Amsterdam, January 12: Tibetan representative of UNPO, Mr. Ngawang Choephel addressed the Third Committee of the United Nations International Student Conference Amsterdam (UNISCA) on the plight of Tibet. Over the course of this week students from across the globe, representing countries from Australia to Zimbabwe, will simulate a session of the Third Committee, in which issues surrounding the general theme of Human Rights dominate the agenda. Specifically, this year’s agenda deals with the Ethical Dimension of Biotechnology, Gender Equality: Eliminating Violence against Women, as well as The Rights of Tibetans. In order to brief the students on the latter topic, Mr. Choephel was asked to prepare a lecture.
Having fled Tibet at the age of 2, Mr. Choephel provided the students with a witness report on how life is for a Tibetan refugee. Recalling the human tragedies that occur when families are torn up when they flee Tibet, the students were visibly moved. Mr. Choephel, as a Tibetan refugee, decided to work for the cause of his people, first in Dharamsala and later in Geneva where he currently lives. Having all this experience on the Tibetan issue, Mr. Choephel can rightfully be called an expert on the Tibetan cause and the work of the Tibetan lobby at the United Nations.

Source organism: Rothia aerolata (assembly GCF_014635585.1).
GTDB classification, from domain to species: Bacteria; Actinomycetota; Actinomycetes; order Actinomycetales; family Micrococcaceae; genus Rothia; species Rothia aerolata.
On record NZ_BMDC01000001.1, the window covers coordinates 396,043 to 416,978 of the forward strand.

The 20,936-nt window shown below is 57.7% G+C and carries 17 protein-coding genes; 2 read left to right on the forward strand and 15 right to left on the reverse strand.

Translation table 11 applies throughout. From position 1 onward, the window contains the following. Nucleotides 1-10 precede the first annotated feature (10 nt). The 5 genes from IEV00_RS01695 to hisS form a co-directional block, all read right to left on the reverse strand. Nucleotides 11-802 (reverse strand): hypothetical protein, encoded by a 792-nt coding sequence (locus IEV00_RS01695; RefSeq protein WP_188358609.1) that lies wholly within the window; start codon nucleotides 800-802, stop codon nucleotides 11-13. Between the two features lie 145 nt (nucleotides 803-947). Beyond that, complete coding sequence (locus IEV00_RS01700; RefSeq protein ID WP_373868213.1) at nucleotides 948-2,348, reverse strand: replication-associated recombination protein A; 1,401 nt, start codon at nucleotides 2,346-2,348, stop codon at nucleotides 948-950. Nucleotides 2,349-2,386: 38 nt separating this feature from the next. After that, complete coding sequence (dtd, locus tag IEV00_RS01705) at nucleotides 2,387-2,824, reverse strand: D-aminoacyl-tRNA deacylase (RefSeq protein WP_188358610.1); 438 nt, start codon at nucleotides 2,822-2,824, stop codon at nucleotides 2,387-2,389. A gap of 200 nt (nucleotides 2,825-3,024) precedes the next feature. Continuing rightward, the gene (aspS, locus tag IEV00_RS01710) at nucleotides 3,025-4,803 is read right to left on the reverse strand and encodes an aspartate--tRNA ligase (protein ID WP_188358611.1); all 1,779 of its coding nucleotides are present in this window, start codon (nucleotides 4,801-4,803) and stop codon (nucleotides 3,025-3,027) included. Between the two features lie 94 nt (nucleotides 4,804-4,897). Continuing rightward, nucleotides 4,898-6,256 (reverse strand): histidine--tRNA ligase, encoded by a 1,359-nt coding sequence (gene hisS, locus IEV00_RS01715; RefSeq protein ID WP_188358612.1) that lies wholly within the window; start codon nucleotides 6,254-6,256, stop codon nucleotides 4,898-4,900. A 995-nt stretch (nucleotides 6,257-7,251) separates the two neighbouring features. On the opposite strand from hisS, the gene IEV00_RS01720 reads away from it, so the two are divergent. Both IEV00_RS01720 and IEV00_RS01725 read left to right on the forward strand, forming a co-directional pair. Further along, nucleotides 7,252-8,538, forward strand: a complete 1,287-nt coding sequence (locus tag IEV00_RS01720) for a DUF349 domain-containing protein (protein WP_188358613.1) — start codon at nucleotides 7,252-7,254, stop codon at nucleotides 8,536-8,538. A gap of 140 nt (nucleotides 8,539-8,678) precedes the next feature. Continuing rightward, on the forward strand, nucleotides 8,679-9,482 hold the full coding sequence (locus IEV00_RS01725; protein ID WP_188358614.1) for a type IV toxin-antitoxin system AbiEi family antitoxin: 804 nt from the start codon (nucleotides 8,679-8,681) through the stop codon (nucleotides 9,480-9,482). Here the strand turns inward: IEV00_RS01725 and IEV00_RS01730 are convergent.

As for input on the debate the students attending the Third Committee of UNISCA will be having this week, Mr. Choephel addressed the issues of religious freedom, especially in relation to the Panchen Lama, but also the environmental degradation in Tibet and the cultural changes Tibet is undergoing due to resettlement of Tibetans out of and ethnic Han Chinese into Tibet. Furthermore, Mr. Choephel gave several examples of China’s crackdown on Tibetans, including outlining the case of a man arrested at a horse festival
in fall last year [1 August 2007].
He also stressed the fact that the Tibetans do not wish to become a state separated from China. Instead he explained how the Tibetan government in exile strives for an autonomously ruled Tibetan state within the present state of China. However, he also recalled how the current Tibetan Autonomous Region is just a small part of the entire Tibetan autonomous region as it should be.
Reactions from students and organizing staff after the lecture were extremely positive. All students in the committee had been doing mandatory background reading, as UNISCA is an officially accredited university course at the University of Amsterdam (UvA). However, as one student said, “getting a testimony from someone [from Tibet] is so much different from reading facts, you are better able to form a picture [and] sympathize. […] It has made me realize that these conflicts have been dragging on for too long and that it is up to our generation so solve it – maybe now in a simulation, but hopefully also in real life”.
For more information on the United Nations International Student Conference Amsterdam (UNISCA), please visit: www.unisca.orgMr. Ngawang Choephel is also special correspondent to Phayul.com and founder of Tibetan UN Advocacy (Geneva).